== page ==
Next week I’m reading Declares Pereira by Antonion Tabucchi and pondering whether I should continue the blog. Let me know what you think.

The Lives of Others by Neel Mukherjee

The Lives of Others does exactly what it says on the tin: it gives a wide spectrum of different but connected lives and shows how difficult it is to lay a clear path of fairness in the mess of familial, social, cultural, religious, legal, moral and emotional relations and relationships. The novel does what I hope all great literature should aspire to do: it sets ideas against practice, it shows thought muddied in the water of experience, it asks the reader to question their own easy affiliations with the world around them, and it does this through the precise rendering of characters’ thoughts and actions. The characters we meet come to us through four generations of the Ghosh family, a Bengali middle-class family living in Calcutta. We see the shifts in their social and financial standing. We see the intimate quirks of their family life.

Whilst it is typical of an Indian novel to stretch over generations – we watch them live through Indian Independence, the Independence of the People’s Republic of Bangladesh and specifically the Naxalite student movement in Calcutta that fed into revolutionary action in West Bengal, all the way to 2012 – Neel Mukherjee’s ability to jump between very variant perspectives and present characters whose differing standpoints and views all induce empathy is inspiring. What path should we take through a world full of such conflicting injustice?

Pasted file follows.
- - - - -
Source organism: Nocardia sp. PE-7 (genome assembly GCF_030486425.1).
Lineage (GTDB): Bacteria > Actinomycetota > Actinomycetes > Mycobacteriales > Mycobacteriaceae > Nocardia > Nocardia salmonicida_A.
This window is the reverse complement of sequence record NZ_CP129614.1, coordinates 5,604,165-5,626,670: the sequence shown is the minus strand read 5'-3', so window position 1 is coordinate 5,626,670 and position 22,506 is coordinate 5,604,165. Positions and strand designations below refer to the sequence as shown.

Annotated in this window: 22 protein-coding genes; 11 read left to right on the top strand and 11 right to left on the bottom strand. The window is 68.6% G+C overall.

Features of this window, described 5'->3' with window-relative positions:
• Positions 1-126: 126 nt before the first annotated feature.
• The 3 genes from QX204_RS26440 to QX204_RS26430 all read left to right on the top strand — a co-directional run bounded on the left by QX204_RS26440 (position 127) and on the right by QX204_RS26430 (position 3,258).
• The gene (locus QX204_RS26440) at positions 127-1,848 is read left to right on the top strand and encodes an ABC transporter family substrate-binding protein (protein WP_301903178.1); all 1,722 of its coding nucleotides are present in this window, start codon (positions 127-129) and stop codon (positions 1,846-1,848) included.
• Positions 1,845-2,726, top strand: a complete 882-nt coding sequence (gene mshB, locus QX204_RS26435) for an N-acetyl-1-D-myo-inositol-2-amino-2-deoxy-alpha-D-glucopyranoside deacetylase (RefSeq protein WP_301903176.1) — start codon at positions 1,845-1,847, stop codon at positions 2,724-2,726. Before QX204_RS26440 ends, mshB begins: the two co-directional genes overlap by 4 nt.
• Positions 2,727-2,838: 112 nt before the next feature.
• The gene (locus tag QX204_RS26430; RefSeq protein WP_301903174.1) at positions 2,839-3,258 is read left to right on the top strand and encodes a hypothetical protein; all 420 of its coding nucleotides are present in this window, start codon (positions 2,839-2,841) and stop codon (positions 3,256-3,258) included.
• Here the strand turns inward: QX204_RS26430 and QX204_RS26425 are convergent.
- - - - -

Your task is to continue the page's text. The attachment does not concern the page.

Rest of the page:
There were times that I felt I waded through the novel, as the weight of different experience slowed my progression, but the wading is worth it. The Lives of Others is an immensely powerful and moving novel that I hope lots of people will read. I’m not sure if I want it to win the Man Booker 2014, but I’m very pleased the judges chose to put it on the short list.

This week – you may have noticed I am a day late in reviewing last week’s novel! – I will be reading The Narrow Road to the Deep North by Richard Flanagan. I hope to finish my review before the announcement of the Man Booker prize tomorrow night. I also would like to add that despite my mostly negative reaction to To Rise Again at a Decent Hour last week, it has motivated me to start flossing again.

To Rise Again at a Decent Hour by Joshua Ferris